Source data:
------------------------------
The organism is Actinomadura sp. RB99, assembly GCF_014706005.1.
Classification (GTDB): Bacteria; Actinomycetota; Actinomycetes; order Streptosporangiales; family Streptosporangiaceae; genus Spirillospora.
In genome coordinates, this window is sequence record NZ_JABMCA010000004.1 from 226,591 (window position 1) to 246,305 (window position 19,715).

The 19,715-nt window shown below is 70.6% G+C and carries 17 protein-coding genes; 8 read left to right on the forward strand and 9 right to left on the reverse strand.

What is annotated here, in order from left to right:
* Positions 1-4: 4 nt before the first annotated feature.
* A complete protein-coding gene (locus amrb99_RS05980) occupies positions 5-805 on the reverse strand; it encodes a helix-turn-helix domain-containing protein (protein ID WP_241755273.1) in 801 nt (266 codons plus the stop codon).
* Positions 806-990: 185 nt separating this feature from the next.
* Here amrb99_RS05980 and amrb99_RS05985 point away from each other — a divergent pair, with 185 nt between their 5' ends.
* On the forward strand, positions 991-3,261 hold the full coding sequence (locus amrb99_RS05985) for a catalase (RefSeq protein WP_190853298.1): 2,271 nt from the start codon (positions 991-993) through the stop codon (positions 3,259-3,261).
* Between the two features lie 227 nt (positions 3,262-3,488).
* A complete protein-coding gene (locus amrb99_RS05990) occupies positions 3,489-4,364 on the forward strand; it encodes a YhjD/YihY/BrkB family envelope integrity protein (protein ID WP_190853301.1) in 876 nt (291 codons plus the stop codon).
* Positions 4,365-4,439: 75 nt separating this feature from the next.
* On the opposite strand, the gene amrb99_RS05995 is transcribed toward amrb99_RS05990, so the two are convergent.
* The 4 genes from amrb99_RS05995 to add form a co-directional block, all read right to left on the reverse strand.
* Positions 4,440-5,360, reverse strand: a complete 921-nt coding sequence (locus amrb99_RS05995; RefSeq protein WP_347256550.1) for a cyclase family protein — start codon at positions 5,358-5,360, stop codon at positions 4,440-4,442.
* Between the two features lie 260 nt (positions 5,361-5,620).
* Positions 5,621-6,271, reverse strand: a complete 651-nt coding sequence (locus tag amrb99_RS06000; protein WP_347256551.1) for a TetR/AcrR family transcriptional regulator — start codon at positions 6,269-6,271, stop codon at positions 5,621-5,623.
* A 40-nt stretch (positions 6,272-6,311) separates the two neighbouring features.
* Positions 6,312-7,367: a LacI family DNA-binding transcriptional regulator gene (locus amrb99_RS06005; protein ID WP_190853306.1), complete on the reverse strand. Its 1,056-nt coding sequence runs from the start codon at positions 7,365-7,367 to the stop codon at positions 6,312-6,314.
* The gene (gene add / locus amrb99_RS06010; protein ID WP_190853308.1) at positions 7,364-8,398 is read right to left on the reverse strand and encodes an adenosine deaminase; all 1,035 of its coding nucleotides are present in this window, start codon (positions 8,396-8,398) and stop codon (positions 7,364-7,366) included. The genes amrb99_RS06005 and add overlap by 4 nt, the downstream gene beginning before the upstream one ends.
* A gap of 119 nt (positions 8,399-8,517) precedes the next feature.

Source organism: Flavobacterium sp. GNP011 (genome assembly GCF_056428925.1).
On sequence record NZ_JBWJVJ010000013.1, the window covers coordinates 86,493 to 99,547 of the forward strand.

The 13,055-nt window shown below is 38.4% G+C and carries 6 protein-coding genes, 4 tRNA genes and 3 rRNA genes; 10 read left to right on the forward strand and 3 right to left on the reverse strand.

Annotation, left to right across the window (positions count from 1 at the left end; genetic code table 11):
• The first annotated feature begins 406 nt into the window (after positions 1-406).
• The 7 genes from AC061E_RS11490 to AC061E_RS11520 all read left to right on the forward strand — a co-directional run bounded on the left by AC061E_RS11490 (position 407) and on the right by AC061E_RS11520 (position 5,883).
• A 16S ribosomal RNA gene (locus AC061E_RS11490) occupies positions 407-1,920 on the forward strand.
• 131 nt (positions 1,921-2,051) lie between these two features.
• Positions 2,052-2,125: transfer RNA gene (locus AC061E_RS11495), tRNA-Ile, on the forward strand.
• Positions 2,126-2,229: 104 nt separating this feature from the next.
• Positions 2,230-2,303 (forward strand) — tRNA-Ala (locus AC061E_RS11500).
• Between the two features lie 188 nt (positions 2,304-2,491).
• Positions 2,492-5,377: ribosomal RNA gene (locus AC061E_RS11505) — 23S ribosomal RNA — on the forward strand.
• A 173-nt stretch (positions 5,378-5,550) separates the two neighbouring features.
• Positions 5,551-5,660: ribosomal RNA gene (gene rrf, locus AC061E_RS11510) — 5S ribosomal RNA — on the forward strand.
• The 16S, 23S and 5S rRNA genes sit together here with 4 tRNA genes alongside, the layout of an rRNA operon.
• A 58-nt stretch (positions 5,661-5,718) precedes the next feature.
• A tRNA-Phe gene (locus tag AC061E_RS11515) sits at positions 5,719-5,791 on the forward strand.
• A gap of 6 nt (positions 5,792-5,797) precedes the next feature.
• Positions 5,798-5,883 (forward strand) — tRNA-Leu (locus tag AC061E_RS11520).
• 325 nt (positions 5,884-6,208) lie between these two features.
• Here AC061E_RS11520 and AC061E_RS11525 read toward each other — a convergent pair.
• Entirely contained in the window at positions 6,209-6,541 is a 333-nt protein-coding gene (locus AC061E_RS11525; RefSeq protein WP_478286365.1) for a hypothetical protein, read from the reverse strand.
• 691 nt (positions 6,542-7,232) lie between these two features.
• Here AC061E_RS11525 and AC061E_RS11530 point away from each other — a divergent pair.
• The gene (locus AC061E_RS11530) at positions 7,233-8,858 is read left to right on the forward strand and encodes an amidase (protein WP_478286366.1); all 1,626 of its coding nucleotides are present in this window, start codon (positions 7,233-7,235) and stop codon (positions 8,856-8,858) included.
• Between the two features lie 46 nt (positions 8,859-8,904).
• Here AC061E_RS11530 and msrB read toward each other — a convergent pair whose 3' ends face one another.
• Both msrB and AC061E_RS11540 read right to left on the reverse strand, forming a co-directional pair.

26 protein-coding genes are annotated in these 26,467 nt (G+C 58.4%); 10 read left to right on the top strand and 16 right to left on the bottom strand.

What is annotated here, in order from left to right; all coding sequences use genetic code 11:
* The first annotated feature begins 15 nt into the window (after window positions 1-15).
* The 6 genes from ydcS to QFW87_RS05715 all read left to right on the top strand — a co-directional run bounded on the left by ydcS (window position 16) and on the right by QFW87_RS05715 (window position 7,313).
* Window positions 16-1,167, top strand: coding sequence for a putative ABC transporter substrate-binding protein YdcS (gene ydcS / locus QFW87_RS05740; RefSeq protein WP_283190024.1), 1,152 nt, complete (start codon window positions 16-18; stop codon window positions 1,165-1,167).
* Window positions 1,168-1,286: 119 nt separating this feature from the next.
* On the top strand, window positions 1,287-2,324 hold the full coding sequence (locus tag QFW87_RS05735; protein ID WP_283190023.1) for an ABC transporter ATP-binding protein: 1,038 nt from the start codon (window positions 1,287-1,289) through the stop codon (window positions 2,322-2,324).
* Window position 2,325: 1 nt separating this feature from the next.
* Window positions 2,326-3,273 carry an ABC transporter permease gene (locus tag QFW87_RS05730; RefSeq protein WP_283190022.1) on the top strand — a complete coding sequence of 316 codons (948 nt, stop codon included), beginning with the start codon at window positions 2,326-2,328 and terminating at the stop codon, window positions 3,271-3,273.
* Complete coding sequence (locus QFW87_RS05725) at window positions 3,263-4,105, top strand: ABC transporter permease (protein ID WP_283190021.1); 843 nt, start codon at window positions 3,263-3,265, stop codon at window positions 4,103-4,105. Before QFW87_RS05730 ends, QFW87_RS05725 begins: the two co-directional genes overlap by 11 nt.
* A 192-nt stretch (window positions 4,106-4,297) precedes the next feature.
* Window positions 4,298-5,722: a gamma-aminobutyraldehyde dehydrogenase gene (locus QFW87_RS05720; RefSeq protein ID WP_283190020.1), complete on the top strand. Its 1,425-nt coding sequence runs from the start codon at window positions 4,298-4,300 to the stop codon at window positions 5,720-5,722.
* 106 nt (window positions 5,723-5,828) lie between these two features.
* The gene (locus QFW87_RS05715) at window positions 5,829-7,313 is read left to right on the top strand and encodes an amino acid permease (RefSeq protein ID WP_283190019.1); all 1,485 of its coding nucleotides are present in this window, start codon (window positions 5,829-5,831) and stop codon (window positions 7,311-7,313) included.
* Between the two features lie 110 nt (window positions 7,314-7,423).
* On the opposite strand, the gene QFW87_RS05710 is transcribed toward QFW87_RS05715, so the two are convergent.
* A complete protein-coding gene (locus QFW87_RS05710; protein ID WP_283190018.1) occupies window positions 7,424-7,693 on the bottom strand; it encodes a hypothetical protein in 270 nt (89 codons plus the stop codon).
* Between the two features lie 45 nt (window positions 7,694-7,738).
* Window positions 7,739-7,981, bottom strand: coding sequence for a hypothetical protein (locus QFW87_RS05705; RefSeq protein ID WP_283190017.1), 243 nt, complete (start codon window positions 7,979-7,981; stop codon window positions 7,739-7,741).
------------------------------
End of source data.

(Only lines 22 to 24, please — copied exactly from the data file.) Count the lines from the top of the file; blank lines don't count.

* A gap of 119 nt (positions 8,399-8,517) precedes the next feature.

Source organism: Flavobacterium sp. GNP011 (genome assembly GCF_056428925.1).
On sequence record NZ_JBWJVJ010000013.1, the window covers coordinates 86,493 to 99,547 of the forward strand.